Pennsylvania governor caught letting wife drop off his election ballot
State law requires voters return their own mail-in ballots to a county election office or drop box.
The Facts Inside Our Reporter’s Notebook
Pennsylvania Gov. Tom Wolf admitted this week he made a mistake when he allowed his wife to drop off his mail-in ballot ahead of Tuesday’s municipal elections.
The comments came during an interview with KDKA radio in Pittsburgh. A Wolf spokesperson told The Associated Press “it was an honest mistake.”
State law requires voters return their own mail-in ballots to a county election office or drop box. Written permission must be given to return someone else’s ballot.
It's unclear whether Wolf's ballot will be counted as valid. The Center Square reached out to the administration Friday for clarification but did not receive an immediate response as of Friday.
State Rep. Seth Grove, R-York, who leads the chamber’s effort to reform election law via the vetoed House Bill 1300, pointed out the discrepancy in Wolf’s actions in a statement Thursday on Twitter.
“This is illegal under the election code, but would have been legal had he signed HB 1300,” Grove said.
Republicans, Grove chief among them, have been vocal critics of the Wolf administration for refusing to negotiate with them on a bill that revised voting rules and election procedures.
The governor said a provision that mandated voter identification made the bill impossible to support. When he backtracked on his opposition in a newspaper interview a few weeks later, Republicans accused him of never even reading the bill, let alone suggesting any changes to it.
Grove reintroduced the measure in September, though he said he is unwilling to enact any sweeping changes in a major election year, of which 2022 will be across the state.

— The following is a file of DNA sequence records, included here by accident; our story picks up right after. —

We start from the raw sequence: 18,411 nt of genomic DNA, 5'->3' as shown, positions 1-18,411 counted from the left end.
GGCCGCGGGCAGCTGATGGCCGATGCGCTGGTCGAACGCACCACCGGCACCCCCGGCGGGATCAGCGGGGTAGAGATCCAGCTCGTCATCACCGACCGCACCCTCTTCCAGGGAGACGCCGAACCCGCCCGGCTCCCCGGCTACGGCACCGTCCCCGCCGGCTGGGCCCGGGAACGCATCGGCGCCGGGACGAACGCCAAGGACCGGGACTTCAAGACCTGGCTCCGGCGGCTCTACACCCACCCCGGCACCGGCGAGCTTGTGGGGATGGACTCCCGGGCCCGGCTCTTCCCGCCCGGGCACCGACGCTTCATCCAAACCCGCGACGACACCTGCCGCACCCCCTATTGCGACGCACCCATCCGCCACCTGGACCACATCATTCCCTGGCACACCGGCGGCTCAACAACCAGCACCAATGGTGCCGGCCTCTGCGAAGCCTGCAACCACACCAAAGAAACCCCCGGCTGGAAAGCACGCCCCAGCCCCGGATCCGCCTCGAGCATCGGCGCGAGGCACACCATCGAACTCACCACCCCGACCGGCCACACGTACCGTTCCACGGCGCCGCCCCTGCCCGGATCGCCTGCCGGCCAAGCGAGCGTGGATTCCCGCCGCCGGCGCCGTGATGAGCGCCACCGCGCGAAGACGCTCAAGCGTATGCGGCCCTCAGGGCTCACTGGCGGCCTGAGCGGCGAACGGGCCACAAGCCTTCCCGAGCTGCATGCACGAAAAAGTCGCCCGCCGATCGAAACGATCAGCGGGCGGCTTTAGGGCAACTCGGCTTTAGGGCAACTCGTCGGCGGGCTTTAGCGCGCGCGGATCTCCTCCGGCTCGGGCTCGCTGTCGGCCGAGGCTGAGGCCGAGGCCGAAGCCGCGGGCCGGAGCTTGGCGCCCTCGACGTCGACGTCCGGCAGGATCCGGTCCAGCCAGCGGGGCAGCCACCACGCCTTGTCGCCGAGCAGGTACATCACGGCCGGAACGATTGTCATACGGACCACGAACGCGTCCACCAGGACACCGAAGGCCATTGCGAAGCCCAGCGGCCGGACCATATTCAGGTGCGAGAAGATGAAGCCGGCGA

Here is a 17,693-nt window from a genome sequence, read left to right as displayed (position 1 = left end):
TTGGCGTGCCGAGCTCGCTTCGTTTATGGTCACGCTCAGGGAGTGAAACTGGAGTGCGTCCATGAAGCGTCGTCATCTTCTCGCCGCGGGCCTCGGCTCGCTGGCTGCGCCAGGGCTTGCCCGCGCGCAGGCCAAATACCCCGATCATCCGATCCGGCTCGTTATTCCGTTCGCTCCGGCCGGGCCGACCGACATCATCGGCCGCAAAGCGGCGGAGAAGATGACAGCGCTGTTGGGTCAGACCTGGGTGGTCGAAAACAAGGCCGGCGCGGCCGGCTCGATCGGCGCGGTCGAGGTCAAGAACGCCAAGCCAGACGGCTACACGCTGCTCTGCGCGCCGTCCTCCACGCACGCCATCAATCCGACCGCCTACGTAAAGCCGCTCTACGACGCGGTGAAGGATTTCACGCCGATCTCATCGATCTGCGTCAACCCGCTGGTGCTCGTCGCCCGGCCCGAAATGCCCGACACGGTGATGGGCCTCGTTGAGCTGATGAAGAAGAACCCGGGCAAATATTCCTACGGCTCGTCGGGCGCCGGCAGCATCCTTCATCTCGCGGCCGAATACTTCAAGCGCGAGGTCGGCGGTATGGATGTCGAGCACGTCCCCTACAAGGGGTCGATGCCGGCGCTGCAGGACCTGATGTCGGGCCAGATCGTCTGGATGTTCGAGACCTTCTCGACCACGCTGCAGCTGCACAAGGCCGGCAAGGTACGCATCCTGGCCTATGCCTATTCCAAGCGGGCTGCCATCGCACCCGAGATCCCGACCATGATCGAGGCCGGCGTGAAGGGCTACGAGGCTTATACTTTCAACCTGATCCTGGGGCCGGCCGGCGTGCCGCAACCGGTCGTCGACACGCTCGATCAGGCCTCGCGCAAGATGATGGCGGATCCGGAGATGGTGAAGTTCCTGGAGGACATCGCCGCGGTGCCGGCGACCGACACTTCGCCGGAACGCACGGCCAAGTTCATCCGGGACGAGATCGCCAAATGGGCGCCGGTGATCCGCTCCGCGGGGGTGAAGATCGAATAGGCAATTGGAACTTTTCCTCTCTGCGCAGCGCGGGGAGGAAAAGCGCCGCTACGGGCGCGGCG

Ballot drop box security has become a major point of contention between Republicans and Wolf, with the former wanting 24-hour, seven-days-a-week surveillance and the latter insisting it's too onerous and costly to do so.
Footage of alleged ballot harvesting in Scranton that surfaced last month bolstered Republicans' claims. In the video, an unidentified man can be seen stuffing multiple ballots into a drop box in Scranton during the May primary election.
Lackawanna County Commissioner Chris Chermak obtained the security footage through a right-to-know request and shared it during a board meeting last week, according to the Allentown Morning Call.
Chermak, a Republican, long has said ballot drop boxes pose a security risk. His Democratic board members agreed that what the video showed was improper, but they said it didn’t prove the votes were fraudulent or miscounted, according to the newspaper.
Under state law, only an individual voter can return a completed ballot, unless given written permission to submit on behalf of a person with disabilities. Otherwise, possessing someone else's ballot is a second degree misdemeanor, and conviction can carry a two-year prison sentence and a $5,000 fine.
Just News, No Noise
- Nearly 300 absentee ballots from 2020 election found in Michigan county storage unit
- Energy Sec. Granholm admits making false statement to Congress
- Plainclothes cops at Capitol during Jan. 6 riot, one on video exhorting crowd, key lawmaker says
- Paxton attorneys send cease and desist letter to Texas impeachment prosecutors
- Virginia Gov. Youngkin rails against 'two-tiered justice system' after Trump indictment